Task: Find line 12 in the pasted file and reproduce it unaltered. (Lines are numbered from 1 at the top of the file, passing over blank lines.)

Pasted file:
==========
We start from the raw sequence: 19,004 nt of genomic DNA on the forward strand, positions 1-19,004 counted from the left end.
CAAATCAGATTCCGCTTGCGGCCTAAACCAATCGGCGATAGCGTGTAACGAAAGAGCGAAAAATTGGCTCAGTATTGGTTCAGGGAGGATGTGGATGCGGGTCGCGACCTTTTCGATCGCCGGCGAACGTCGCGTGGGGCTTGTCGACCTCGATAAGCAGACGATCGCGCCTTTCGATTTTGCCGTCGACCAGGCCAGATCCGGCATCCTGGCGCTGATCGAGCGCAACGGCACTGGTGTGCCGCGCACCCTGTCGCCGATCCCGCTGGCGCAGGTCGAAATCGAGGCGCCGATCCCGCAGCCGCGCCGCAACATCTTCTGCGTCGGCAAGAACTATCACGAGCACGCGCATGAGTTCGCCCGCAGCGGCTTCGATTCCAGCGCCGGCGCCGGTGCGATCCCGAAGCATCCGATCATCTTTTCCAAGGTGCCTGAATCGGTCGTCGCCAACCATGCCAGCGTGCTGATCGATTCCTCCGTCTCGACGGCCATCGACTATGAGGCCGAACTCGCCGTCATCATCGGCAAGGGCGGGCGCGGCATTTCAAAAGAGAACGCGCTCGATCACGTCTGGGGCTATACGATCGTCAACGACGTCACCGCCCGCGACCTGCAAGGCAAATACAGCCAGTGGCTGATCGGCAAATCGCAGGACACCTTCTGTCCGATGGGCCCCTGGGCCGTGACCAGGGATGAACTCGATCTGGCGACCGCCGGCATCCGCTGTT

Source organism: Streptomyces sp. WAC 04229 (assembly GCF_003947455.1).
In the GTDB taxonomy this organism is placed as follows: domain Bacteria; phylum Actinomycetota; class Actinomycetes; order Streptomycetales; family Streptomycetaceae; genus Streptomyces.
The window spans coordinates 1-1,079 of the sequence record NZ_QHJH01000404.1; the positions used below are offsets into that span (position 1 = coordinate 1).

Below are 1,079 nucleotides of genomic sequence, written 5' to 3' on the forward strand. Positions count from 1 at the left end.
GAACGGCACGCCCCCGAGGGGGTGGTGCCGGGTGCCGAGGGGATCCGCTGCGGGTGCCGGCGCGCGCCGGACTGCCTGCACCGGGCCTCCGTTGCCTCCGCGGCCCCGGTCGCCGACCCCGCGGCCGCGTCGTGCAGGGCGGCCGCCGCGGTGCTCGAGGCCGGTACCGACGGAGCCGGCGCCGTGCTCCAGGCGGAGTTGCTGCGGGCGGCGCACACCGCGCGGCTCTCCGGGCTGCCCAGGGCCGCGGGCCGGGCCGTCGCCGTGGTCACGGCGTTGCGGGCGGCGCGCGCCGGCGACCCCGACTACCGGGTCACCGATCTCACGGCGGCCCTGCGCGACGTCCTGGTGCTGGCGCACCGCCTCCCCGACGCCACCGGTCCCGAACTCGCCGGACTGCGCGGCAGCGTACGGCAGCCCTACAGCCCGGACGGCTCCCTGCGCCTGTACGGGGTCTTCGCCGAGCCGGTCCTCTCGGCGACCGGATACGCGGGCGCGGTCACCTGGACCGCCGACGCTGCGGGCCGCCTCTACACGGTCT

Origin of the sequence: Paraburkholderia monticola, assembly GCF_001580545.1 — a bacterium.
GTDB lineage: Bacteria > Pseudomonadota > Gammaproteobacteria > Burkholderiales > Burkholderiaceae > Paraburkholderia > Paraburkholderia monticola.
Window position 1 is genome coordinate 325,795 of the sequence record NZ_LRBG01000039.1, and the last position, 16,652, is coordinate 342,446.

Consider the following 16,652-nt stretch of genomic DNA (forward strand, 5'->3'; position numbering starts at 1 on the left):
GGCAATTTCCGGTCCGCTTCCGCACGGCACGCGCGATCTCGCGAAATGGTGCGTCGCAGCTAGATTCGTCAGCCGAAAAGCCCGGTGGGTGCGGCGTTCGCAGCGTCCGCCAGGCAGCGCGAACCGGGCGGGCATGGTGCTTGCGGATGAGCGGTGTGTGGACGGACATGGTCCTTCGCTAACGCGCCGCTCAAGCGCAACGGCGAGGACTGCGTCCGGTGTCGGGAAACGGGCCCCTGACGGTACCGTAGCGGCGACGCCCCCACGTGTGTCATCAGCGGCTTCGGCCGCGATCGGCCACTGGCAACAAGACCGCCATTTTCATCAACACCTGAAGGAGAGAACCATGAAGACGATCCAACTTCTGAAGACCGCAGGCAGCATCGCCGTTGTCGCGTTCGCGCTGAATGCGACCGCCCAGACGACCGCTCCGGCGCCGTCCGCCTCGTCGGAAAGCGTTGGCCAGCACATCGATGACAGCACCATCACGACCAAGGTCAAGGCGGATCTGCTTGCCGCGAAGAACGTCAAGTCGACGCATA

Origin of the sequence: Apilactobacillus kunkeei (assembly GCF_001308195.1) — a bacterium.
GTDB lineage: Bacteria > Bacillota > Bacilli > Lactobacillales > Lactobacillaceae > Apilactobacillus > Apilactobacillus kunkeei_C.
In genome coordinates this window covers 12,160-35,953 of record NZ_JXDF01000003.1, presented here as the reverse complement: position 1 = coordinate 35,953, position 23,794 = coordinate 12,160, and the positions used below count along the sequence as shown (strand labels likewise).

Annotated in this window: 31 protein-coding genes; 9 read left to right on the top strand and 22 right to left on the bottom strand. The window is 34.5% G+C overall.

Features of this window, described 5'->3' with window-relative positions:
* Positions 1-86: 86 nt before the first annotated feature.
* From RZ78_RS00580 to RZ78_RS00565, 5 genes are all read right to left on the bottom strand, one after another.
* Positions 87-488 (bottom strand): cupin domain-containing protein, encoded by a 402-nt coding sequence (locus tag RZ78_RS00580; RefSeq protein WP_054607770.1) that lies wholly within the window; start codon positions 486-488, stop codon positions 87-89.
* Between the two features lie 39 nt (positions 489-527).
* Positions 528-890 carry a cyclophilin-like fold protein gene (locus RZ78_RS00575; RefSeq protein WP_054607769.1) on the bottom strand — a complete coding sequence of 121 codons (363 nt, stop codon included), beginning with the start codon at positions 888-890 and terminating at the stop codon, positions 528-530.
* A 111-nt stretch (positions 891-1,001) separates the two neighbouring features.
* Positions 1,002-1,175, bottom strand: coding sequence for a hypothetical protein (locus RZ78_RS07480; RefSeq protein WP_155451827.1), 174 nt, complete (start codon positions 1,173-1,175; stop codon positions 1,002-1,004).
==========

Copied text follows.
GGCAATTTCCGGTCCGCTTCCGCACGGCACGCGCGATCTCGCGAAATGGTGCGTCGCAGCTAGATTCGTCAGCCGAAAAGCCCGGTGGGTGCGGCGTTCGCAGCGTCCGCCAGGCAGCGCGAACCGGGCGGGCATGGTGCTTGCGGATGAGCGGTGTGTGGACGGACATGGTCCTTCGCTAACGCGCCGCTCAAGCGCAACGGCGAGGACTGCGTCCGGTGTCGGGAAACGGGCCCCTGACGGTACCGTAGCGGCGACGCCCCCACGTGTGTCATCAGCGGCTTCGGCCGCGATCGGCCACTGGCAACAAGACCGCCATTTTCATCAACACCTGAAGGAGAGAACCATGAAGACGATCCAACTTCTGAAGACCGCAGGCAGCATCGCCGTTGTCGCGTTCGCGCTGAATGCGACCGCCCAGACGACCGCTCCGGCGCCGTCCGCCTCGTCGGAAAGCGTTGGCCAGCACATCGATGACAGCACCATCACGACCAAGGTCAAGGCGGATCTGCTTGCCGCGAAGAACGTCAAGTCGACGCATA